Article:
January 1: CLASSPASS LIVE. After a New Year’s Day run this morning, I decided some strength training would be the perfect compliment to my cardio. I signed up for the Classpass Live trial offering unlimited classes free for 1 month. Classpass revolutionized the fitness industry with a subscription service that allows members to book and take thousands of different classes at the most popular fitness studios. Now those options are available at home streamed live or on demand from wide selection of Classpass’s own workouts, as well as classes from other studios. I opted for Full Body with Alex Redelico, a compact 35 minute workout with light weights that flew by and hit all the major muscle groups. Alex was the right mix of pep and push, and I’d take this class again – definitely if pressed for time!👍👍 Classpass Live is $19/month with free 1 month trial. Read More

 

Have Your Cake

 

…and eat it too!

Nutrition bars have begun to resemble your favorite desserts and pastries… with decadent flavors like Maple Glazed Donut, Birthday Cake, White Chocolate Truffle, and Peanut Butter Pie. Replacing a meal or snacking on one of these new delicious varieties is a great way to satisfy a sweet tooth while getting in your daily nutritional requirements too — especially during the Holiday season! Whether you’re trying to cut carbs or sugar, or fuel up for a workout, these eight bars pass the taste test with flying colors – and with grab and go convenience!
 

ZING BAR

Dark Chocolate Coconut, Oatmeal Chocolate Chip, and Lemon Cashew Crunch are just a few of the delicious Zing Bar flavors. Offering both plant-based and vegan options, 220 calorie Zing Bars pack 10 grams of high quality protein; 7 grams of prebiotic dietary fiber; and 22 grams slow burning low-glycemic carbs for long lasting energy. Created by professional nutritionists for ultimate nutrition, they’ve got ama-Zing taste too! Girl Scout Cookie fans — Dark Chocolate Mint flavor tastes just like a Thin Mint! Get 25% off all Zing Bars through December at zingbars.com with code: ZINGSTYLE25

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Best of The Box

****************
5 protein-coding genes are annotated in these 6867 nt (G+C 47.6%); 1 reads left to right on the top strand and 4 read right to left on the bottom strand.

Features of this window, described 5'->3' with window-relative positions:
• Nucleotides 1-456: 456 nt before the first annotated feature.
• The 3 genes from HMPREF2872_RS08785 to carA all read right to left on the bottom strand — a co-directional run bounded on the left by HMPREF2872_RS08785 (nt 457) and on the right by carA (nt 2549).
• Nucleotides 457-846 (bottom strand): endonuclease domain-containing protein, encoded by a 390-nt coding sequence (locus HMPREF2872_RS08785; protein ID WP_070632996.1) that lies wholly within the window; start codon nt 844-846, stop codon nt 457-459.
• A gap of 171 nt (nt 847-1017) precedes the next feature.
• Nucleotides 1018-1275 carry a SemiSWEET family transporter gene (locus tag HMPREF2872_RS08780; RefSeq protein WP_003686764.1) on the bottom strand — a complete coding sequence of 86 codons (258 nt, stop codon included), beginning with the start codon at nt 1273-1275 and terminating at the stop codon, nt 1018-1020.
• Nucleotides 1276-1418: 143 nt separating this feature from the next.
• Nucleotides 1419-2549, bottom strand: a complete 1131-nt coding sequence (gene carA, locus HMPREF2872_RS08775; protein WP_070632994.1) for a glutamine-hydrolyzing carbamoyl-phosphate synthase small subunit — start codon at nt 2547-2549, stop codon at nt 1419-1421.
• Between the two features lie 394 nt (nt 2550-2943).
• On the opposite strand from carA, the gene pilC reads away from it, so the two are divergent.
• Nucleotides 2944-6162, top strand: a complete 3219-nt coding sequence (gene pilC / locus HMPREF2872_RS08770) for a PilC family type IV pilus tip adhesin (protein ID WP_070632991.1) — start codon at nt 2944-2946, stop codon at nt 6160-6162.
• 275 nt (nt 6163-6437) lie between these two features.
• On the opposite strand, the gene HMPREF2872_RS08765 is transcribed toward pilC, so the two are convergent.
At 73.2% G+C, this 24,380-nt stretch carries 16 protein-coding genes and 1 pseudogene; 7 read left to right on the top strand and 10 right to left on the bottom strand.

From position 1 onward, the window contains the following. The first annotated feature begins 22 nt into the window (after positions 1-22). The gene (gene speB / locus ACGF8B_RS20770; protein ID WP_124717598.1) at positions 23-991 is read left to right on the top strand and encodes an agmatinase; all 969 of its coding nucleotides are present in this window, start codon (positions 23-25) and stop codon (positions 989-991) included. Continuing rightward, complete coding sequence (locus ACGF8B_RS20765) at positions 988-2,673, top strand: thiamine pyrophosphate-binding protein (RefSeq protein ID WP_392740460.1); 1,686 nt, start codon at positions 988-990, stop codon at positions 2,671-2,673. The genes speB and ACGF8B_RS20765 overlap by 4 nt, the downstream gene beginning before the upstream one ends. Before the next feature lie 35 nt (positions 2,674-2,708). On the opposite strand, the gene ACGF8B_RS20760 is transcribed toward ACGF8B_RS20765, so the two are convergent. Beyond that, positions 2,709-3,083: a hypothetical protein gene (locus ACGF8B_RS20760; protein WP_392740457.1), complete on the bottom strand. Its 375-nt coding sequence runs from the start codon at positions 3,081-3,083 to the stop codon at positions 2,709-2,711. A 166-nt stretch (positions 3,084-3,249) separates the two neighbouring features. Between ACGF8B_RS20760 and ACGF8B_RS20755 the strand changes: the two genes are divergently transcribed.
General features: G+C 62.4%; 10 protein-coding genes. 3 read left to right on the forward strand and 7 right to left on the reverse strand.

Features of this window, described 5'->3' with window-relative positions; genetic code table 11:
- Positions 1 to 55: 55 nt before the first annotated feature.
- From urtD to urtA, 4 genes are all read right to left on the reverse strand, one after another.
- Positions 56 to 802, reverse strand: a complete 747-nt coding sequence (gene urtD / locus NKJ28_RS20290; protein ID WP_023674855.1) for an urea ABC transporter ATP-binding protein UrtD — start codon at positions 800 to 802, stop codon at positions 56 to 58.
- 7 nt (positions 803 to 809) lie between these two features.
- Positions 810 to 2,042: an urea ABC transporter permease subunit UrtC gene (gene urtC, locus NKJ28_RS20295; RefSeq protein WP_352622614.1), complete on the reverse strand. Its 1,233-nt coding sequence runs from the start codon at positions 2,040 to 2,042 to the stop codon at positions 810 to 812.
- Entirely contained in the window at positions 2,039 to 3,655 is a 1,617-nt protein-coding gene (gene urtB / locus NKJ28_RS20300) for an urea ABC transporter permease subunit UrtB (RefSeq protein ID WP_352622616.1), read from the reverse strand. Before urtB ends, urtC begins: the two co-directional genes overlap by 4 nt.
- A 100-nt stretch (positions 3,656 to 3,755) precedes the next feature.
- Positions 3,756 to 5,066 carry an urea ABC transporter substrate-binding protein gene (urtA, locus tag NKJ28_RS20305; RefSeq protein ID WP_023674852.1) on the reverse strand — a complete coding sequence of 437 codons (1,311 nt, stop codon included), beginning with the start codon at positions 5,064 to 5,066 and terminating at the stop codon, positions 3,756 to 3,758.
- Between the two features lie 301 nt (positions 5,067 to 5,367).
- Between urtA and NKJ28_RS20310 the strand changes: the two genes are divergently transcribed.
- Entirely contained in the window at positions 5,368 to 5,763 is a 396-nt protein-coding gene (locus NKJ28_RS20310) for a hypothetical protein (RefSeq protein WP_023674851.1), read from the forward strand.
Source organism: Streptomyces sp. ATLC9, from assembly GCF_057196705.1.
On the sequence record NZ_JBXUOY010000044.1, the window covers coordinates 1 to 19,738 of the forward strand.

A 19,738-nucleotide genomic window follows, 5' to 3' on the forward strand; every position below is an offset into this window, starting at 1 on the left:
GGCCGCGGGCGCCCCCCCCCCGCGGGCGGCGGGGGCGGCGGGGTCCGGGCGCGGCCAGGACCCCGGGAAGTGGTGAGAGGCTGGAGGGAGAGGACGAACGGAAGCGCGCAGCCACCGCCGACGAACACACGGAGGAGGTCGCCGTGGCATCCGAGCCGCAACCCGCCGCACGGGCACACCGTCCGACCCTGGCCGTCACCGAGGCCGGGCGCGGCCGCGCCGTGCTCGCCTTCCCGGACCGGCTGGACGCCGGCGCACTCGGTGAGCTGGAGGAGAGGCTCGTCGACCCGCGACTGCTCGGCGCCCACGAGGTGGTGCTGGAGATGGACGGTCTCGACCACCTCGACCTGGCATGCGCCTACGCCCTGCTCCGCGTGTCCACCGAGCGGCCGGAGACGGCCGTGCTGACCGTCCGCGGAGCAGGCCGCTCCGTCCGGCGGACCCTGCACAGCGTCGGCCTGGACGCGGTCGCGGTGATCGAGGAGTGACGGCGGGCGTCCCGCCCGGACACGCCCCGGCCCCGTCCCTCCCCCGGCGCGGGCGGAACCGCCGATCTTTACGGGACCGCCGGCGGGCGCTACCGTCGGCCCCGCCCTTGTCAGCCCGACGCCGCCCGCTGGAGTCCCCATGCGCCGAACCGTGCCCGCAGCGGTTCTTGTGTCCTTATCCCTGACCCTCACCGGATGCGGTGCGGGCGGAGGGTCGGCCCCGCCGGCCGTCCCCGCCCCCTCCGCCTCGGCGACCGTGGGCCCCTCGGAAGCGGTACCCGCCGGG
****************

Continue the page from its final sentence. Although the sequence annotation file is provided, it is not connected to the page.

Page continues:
CLOCKWISE TOP LEFT: AEROSPACE; OVERTHROW; GOTHAM GYM; SHADOWBOX; CHURCH STREET BOXING; PUNCH FITNESS

 
Walking around New York City these days it’s not unusal to see a pair of boxing gloves draped over the shoulder of a fashionably dressed woman. Check out Instagram and you’ll see many a fashion model punching it out with her trainer in sweaty style. Boxing has become the hottest workout in town. A slew of new boxing fitness studios opened their doors in 2015, from the spa-like Shadowbox to the nightclub grungy Overthrow. Long established boxing gyms like Gleasons in Brooklyn, which opened it’s doors in 1937, has more new members than ever, particuarly among women.

Fighters are known for their fitness and ripped physiques. Not only does boxing tone muscles and build full body strength, but it’s a major cardio workout, as anyone who has jump roped or hit the heavy bag for 3 minutes straight can attest.  Just one boxing class can burn up to a thousand calories. It’s a sport that requires not just physical but mental discipline as well. Putting together a series of jab-hook-cross-upper cut combinations while bobbing and weaving requires intense focus and concentration, in addition to muscular and cardiovascular strength. Read More

 

W.O.W! Working Out With Bob Harper

 

PHOTOGRAPHS BY MICHAEL WILLIAMS 

On January 31st of last year, day 31 of my 31 Days of Fitness challenge, I worked out with Bob Harper for the grand finale. Bob is one of the most famous trainers and personalities in the fitness industry, having starred on “The Biggest Loser” for 17 seasons. The workout did not disappoint. Bob lived up to his all-star billing, pushing my body beyond what I thought it was capable of in a high intensity circuit workout that kicked my butt after 1 round. Relentless but nurturing he kept me going for 3 more — dropping my time with each round.

12 days later Bob suffered a massive heart attack on the floor of that very same gym.

Bob calls it “the heart attack heard round the world”. It was the top story on every entertainment program, morning television, and the evening news. The last thing you ever expect is for one of the world’s most famous trainers to have a heart attack. Bob had what is known as a “widow maker”, which usually has about a 6% rate of survival. He credits the doctors who happened to be at the gym that day. and the AED (defibrillator) on the premises, for saving his life. He has since said he won’t ever work out at a gym that doesn’t have one.

When Bob woke up from a coma in the hospital two days later, he had no recollection of what had happened, nor anything about that day. He confessed recently he didn’t remember our workout or how we had met, as his short term memory was affected by the heart attack. Since then, however, he has been making steady progress, documenting on social media what has been both a physical and emotional journey back to health. Confronting his mortality and the realization that despite his physical fitness he could not avoid his family history of heart disease has been extremely challenging. His mother died of a heart attack and his priorities have shifted dramatically. He doesn’t sweat the small stuff, and he doesn’t sweat the big stuff either.